First Group wins Denmark/Sweden rail link privatisation bid in Øresund
Copenhagen Post: 06.07.2007
A joint bid between First Group and Denmark’s national railway operator has been selected to run trains between Sweden and Denmark
State-owned railway operator DSB has won the hotly contested contract to operate trains in the Øresund Region. DSB, which currently provides service on the Danish side of the Øresund strait, will replace Sweden’s SJ on the Swedish side starting in 2007.
DSB and its British-based partner First Group beat out SJ, Deutsche Bahn and Arriva to win the contract, which runs until 2015.
Denmark is expected to save upwards of DKK 1 billion by privatising the line, a savings of 25 percent over what it currently pays DSB for service.
DSB executives said the lower cost of operation would be financed by greater efficiency and through the sale of rolling stock.
Since the opening of the Øresund Bridge between Denmark and Sweden in 2000, the Øresund Region has taken on increasing importance for both countries. The Danish section, which encompasses the heavily travelled Coast Line connecting the port city of Elsinore with Copenhagen and its international airport, is the country’s second rail line to be privatised.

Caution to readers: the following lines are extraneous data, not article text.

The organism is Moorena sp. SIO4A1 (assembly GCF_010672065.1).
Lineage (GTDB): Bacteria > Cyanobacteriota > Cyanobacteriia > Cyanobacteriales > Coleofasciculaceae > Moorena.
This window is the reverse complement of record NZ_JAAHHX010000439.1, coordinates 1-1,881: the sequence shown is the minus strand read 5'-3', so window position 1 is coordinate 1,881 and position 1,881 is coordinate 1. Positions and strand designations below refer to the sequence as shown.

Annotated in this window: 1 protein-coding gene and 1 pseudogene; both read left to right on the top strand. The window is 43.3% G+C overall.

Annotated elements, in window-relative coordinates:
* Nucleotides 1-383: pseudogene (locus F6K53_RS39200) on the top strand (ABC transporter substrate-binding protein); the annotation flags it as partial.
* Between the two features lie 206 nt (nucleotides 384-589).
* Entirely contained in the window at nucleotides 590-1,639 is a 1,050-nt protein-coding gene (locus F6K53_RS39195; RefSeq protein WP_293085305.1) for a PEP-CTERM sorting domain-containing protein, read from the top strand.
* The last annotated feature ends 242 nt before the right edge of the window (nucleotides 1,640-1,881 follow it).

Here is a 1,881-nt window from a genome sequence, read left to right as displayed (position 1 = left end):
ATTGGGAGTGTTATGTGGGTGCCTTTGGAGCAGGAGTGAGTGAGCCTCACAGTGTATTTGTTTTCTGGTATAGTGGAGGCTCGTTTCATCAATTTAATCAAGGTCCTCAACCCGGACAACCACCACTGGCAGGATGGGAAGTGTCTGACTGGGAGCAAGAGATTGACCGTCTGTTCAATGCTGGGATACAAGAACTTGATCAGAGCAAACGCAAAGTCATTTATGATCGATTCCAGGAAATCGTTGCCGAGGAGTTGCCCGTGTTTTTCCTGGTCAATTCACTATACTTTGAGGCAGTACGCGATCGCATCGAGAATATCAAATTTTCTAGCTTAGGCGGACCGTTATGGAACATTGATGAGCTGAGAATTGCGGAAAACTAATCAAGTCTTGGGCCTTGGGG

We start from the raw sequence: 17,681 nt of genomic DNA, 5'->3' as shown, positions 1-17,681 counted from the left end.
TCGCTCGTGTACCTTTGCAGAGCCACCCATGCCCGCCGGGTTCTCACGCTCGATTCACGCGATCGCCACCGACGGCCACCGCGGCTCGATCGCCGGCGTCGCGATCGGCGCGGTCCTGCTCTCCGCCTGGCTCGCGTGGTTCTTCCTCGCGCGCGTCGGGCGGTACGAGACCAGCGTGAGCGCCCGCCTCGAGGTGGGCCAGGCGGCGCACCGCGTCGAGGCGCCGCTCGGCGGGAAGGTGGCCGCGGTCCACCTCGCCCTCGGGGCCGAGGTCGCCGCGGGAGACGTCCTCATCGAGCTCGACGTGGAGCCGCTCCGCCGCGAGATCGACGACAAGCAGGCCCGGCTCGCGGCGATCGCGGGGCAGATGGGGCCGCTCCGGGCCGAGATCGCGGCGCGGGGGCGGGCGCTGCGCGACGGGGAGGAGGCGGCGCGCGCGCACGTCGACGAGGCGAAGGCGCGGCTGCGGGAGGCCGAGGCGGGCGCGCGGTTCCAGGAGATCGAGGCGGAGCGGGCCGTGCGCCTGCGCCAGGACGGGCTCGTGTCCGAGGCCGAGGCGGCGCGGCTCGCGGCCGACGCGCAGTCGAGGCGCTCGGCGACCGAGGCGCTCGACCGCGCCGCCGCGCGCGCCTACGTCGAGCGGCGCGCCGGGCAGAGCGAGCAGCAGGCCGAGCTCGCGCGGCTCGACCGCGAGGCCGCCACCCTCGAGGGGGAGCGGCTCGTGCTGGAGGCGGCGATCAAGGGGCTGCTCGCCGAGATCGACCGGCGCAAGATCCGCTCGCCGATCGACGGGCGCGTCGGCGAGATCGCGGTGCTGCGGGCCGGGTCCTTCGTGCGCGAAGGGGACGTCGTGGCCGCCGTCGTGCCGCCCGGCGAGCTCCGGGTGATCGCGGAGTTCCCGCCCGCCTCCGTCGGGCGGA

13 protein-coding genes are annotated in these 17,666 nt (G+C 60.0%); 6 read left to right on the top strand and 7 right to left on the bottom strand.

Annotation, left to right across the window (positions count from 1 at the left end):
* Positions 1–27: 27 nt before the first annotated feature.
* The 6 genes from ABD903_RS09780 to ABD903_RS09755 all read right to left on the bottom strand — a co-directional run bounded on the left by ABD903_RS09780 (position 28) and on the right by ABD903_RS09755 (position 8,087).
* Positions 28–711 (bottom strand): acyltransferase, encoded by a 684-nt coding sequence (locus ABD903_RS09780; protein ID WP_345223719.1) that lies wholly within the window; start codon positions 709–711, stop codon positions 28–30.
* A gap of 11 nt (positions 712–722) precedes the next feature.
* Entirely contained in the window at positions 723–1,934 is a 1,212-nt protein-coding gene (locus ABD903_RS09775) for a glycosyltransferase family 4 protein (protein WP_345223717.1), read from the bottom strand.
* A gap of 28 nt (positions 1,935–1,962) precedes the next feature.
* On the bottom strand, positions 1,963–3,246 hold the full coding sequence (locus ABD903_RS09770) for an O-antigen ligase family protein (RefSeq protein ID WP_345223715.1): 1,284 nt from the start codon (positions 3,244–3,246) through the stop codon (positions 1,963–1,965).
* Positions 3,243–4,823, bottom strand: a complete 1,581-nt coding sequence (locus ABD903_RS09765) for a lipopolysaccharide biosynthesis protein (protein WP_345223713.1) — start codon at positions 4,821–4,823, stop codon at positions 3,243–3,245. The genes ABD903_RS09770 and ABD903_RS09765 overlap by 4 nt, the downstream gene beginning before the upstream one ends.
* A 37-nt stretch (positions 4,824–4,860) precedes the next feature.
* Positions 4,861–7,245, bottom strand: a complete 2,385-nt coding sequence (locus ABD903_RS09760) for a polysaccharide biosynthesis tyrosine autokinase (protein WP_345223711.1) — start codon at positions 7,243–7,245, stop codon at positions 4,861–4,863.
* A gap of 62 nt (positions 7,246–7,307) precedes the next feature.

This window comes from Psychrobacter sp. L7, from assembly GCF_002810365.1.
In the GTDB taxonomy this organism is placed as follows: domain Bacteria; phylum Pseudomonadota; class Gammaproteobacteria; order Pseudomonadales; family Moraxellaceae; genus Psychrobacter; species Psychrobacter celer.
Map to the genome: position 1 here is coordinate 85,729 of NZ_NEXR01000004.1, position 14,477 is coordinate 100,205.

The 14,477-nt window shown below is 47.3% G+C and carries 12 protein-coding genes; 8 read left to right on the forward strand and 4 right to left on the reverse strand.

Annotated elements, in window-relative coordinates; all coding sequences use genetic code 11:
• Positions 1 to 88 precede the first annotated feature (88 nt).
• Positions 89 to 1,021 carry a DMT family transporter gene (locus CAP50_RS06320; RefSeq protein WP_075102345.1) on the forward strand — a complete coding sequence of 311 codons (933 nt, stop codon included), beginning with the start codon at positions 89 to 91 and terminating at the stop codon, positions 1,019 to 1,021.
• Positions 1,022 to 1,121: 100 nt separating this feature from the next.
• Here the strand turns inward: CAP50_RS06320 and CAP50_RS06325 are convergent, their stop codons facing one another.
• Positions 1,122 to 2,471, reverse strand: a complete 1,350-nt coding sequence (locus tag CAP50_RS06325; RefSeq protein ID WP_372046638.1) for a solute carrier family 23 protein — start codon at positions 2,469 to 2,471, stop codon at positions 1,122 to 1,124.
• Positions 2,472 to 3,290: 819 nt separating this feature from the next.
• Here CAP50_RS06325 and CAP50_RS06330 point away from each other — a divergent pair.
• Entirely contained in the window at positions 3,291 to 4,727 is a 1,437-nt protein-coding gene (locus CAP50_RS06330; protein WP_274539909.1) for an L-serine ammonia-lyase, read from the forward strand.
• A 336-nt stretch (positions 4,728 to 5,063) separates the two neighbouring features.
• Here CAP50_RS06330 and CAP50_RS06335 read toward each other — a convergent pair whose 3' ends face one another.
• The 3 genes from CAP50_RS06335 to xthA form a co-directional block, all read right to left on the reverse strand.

DSB lost the first privatisation, a west coast line, to Arriva in 2001. With the prospect of further privatisations of lucrative lines in Denmark, DSB has increased its efforts to win international contracts, but has had little luck until now. The win in its own backyard came as a result of the experiences abroad, the company said.
‘The decision shows that we can win contracts,’ Søren Eriksen, DSB’s chief executive, said.
The Swedish and the Danish stretches had been put out to bid separately. Experts said the choice of a single operator will allow traffic between the two regions to run more smoothly.
Commuter groups were also pleased with the selection of a single operator, which would help simplify ticketing and other administrative issues. But representatives for commuters on the Coast Line, which has suffered from widespread service disruptions, said they were most satisfied with DSB’s pledge that it would increase the number of trains in operation.